Activity Demands: Required body functions
Physiological functions of body systems that are required to support the actions used to perform the activity (e.g. mobility of joints, level of consciousness)
Activity Demands: Required body structures
Anatomical parts of the body such as organs, limbs, and their components that are required to perform the activity (e.g. number of hands, number of eyes)
Performance Skills: Motor & praxis skills
MOTOR: Actions or behaviors a client uses to move and physically interact with tasks, objects, contexts, and environments.
PRAXIS: Skilled purposeful movements.
Performance Skills: Sensory-perceptual skills
Actions or behaviors a client uses to locate, identify, and respond to sensations and to select, interpret, associate, organize, and remember sensory events based on discriminating experiences thru a variety of sensations that include visual, auditory, proprioceptive, tactile, olfactory, gustatory, and vestibular.
Performance Skills: Emotional regulation skills
Actions or behaviors a client uses to identify, manage, and express feelings while engaging in activities or interacting with others.
Performance Skills: Cognitive skills
Actions or behaviors a client uses to plan and mane the performance of an activity.
Performance Skills: Communication & social skills
Actions or behaviors a person uses to communicate and interact with others in an interactive environment.
Performance Patterns - Person: Habits
Automatic behavior that is integrated into more complex patterns that enable people to function on a day-to-day basis. Can be useful, dominating, or impoverished and either support or interfere with performance in areas of occupation. (e.g. automatically put car keys in same place)
Performance Patterns - Person: Routines
Patterns of behavior that are observable, regular, repetitive, and that provide structure for daily life. They can be satisfying, promoting, or damaging; routines require momentary time commitment and are embedded in cultural and ecological contexts. (e. g. follows the sequence of steps with meal prep)
Performance Patterns - Person: Rituals
Symbolic actions with spiritual, cultural, or social meaning, contributing to the client's identity and reinforcing values and beliefs. Have a strong affective component and represent a collection of events (e. g. kisses a sacred book before reading)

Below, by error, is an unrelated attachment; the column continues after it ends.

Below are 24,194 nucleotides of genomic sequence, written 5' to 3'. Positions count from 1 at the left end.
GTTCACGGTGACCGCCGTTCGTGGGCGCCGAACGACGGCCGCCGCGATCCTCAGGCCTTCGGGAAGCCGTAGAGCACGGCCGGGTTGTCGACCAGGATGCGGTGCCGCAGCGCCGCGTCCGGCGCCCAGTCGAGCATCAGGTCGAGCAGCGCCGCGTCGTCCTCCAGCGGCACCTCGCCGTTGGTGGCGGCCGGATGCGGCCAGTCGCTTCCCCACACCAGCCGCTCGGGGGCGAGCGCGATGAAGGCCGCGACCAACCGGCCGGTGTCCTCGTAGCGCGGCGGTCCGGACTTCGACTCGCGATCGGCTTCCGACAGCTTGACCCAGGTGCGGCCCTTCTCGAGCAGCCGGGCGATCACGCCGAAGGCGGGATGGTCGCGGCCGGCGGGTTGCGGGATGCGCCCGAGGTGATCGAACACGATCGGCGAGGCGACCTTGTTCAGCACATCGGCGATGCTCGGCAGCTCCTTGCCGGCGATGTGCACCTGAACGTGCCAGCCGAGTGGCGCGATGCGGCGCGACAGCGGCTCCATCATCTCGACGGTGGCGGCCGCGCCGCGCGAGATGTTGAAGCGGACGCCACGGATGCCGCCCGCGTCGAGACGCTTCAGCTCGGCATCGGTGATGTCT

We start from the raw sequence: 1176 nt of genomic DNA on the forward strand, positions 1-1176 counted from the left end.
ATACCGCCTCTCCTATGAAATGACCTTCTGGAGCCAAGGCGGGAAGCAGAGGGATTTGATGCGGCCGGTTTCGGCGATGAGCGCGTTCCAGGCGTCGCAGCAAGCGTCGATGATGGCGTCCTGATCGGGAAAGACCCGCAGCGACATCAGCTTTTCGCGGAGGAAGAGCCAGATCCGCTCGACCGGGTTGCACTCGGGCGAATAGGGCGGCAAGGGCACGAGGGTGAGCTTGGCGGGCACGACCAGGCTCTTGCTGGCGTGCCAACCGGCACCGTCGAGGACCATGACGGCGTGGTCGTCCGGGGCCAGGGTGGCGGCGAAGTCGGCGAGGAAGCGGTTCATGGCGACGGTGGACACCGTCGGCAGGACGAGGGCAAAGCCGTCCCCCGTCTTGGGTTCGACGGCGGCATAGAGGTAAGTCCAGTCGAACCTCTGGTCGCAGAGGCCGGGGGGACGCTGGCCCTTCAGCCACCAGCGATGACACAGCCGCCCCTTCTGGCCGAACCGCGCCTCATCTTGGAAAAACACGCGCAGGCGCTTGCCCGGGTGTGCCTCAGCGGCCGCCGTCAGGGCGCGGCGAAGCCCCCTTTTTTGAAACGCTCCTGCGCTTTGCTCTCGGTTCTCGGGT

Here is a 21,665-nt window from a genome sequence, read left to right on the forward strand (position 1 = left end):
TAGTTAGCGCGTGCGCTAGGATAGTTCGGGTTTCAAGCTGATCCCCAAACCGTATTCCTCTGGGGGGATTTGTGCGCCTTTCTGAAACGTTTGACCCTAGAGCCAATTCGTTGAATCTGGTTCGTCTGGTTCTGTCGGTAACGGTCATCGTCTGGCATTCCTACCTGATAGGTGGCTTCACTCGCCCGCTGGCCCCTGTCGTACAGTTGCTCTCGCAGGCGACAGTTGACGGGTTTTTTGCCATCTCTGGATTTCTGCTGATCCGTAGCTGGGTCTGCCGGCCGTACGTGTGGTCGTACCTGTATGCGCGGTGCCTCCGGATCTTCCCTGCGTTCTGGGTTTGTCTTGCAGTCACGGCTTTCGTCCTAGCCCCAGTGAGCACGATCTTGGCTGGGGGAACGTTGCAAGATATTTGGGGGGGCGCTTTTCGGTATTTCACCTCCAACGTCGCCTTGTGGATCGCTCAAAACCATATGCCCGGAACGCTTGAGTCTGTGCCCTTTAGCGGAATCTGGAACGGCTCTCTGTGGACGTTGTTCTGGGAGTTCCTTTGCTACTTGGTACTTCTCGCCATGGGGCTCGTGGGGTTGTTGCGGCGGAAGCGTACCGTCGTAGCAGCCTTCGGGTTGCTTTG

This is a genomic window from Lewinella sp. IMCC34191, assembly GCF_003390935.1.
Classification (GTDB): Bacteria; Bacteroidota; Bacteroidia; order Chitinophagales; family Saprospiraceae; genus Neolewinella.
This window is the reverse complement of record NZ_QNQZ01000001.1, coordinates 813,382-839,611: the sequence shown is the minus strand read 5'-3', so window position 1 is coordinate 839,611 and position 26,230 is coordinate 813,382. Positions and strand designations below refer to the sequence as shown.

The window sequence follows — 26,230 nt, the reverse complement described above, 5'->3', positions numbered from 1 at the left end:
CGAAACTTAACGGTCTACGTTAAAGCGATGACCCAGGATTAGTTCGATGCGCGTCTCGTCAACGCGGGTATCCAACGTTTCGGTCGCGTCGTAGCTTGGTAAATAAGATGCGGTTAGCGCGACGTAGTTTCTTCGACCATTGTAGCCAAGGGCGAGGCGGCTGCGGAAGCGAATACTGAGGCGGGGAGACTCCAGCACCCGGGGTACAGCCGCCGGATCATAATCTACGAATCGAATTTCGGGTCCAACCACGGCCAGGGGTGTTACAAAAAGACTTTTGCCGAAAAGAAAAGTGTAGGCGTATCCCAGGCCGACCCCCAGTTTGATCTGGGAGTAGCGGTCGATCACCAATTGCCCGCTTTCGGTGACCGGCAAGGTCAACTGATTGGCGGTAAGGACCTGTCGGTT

Performance Patterns - Person: Roles
A set of behaviors expected by society, shaped by culture, and may be further conceptualized and defined by the client.
Three contexts of performance patterns:
Person
Organization
Population
Contexts & Environments: Cultural
Customs, beliefs, activity patterns, behavior standards, and expectations accepted by the society of which the client is a member; includes ethnicity and values as well as political aspects, such as laws that affect access to resources and affirm personal rights.
Contexts & Environments: Personal
Features of the individual that are not part of a health condition or health status; includes age, gender, socioeconomic status, and educational status.
Contexts & Environments: Temporal
The experience of time as shaped by engagement in occupations; includes stages of life, time of day or year, duration, rhythm of activity, or history.
Contexts & Environments: Virtual
Environment in which communication occurs by means of airways or computers and an absence of physical contact; includes simulated or real-time or near-time existence of an environment via chat rooms, email, video-conferencing, radio transmissions.
Contexts & Environments: Physical
Natural and built nonhuman environment and the objects in them:
*natural environment includes geographic terrain, sensory qualities of environment, plants and animals.
*built environment and objects includes buildings, furniture, tools or devices.
Contexts & Environments: Social
Is constructed by presence, relationships, and expectations of persons, organizations, populations.
*availability and expectations of significant individuals, such as spouse, friends, and caregivers.
*relationships with individuals, groups, or organizations.
*relationships with systems (political, legal, etc) that are influential in establishing norms, role expectations, and social routines.